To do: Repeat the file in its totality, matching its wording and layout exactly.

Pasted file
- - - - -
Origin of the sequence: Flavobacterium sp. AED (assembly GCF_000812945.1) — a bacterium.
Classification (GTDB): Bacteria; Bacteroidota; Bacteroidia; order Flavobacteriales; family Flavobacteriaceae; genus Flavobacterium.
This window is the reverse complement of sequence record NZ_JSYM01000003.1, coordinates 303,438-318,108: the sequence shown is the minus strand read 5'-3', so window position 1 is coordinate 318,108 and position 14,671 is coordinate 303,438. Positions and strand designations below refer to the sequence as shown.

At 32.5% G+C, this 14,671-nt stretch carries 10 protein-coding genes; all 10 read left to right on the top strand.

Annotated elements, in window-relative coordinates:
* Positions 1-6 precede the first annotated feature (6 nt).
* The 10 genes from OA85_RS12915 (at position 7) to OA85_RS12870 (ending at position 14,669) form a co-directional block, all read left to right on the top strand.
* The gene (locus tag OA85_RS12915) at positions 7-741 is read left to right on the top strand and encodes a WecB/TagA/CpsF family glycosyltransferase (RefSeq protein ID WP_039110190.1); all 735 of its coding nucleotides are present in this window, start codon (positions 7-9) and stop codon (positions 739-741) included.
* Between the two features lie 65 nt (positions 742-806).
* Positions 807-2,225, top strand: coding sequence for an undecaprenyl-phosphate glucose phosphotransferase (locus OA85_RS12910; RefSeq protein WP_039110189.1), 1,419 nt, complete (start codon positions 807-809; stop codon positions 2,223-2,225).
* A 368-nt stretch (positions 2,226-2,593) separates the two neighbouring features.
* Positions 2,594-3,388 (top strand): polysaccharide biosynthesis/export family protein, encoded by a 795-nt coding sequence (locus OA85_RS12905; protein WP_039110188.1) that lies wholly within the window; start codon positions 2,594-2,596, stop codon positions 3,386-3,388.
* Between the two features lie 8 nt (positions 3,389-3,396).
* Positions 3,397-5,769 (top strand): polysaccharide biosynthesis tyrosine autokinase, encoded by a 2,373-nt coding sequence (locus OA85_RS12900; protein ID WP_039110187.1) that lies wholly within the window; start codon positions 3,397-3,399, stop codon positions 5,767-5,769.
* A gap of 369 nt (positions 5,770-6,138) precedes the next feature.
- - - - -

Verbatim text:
Origin of the sequence: Flavobacterium sp. AED (assembly GCF_000812945.1) — a bacterium.
Classification (GTDB): Bacteria; Bacteroidota; Bacteroidia; order Flavobacteriales; family Flavobacteriaceae; genus Flavobacterium.
This window is the reverse complement of sequence record NZ_JSYM01000003.1, coordinates 303,438-318,108: the sequence shown is the minus strand read 5'-3', so window position 1 is coordinate 318,108 and position 14,671 is coordinate 303,438. Positions and strand designations below refer to the sequence as shown.

At 32.5% G+C, this 14,671-nt stretch carries 10 protein-coding genes; all 10 read left to right on the top strand.

Annotated elements, in window-relative coordinates:
* Positions 1-6 precede the first annotated feature (6 nt).
* The 10 genes from OA85_RS12915 (at position 7) to OA85_RS12870 (ending at position 14,669) form a co-directional block, all read left to right on the top strand.
* The gene (locus tag OA85_RS12915) at positions 7-741 is read left to right on the top strand and encodes a WecB/TagA/CpsF family glycosyltransferase (RefSeq protein ID WP_039110190.1); all 735 of its coding nucleotides are present in this window, start codon (positions 7-9) and stop codon (positions 739-741) included.
* Between the two features lie 65 nt (positions 742-806).
* Positions 807-2,225, top strand: coding sequence for an undecaprenyl-phosphate glucose phosphotransferase (locus OA85_RS12910; RefSeq protein WP_039110189.1), 1,419 nt, complete (start codon positions 807-809; stop codon positions 2,223-2,225).
* A 368-nt stretch (positions 2,226-2,593) separates the two neighbouring features.
* Positions 2,594-3,388 (top strand): polysaccharide biosynthesis/export family protein, encoded by a 795-nt coding sequence (locus OA85_RS12905; protein WP_039110188.1) that lies wholly within the window; start codon positions 2,594-2,596, stop codon positions 3,386-3,388.
* Between the two features lie 8 nt (positions 3,389-3,396).
* Positions 3,397-5,769 (top strand): polysaccharide biosynthesis tyrosine autokinase, encoded by a 2,373-nt coding sequence (locus OA85_RS12900; protein ID WP_039110187.1) that lies wholly within the window; start codon positions 3,397-3,399, stop codon positions 5,767-5,769.
* A gap of 369 nt (positions 5,770-6,138) precedes the next feature.